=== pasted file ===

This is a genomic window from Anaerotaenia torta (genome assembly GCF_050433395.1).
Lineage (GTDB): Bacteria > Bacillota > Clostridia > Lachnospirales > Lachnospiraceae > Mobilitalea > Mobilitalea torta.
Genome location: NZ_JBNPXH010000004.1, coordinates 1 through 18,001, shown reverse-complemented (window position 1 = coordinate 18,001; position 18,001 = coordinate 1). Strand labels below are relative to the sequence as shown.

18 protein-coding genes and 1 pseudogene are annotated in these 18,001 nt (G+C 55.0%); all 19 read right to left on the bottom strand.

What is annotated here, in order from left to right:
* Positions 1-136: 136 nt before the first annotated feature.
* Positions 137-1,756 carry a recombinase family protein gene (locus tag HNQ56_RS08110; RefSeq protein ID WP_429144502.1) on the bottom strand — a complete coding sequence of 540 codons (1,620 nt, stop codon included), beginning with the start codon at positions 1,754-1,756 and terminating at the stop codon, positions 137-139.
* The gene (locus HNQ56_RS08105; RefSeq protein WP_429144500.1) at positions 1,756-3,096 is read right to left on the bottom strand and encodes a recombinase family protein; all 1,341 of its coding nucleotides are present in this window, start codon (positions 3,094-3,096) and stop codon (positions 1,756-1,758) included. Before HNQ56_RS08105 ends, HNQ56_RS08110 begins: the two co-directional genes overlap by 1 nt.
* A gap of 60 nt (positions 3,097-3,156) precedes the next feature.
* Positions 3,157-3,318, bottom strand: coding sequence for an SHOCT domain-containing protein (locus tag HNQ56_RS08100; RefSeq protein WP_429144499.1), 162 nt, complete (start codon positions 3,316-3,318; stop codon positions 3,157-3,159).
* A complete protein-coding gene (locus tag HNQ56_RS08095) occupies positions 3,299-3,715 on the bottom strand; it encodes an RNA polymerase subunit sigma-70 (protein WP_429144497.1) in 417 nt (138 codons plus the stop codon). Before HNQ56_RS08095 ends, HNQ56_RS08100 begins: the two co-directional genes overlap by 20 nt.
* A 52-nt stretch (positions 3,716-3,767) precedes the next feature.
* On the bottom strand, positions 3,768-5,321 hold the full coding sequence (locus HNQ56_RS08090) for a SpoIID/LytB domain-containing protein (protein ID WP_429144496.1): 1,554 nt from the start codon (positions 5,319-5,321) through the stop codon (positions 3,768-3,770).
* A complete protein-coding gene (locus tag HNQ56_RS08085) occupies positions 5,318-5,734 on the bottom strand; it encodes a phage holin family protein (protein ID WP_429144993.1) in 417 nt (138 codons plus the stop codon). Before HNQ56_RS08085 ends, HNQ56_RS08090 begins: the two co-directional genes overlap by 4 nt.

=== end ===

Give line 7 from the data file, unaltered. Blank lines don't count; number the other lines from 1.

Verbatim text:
* Positions 137-1,756 carry a recombinase family protein gene (locus tag HNQ56_RS08110; RefSeq protein ID WP_429144502.1) on the bottom strand — a complete coding sequence of 540 codons (1,620 nt, stop codon included), beginning with the start codon at positions 1,754-1,756 and terminating at the stop codon, positions 137-139.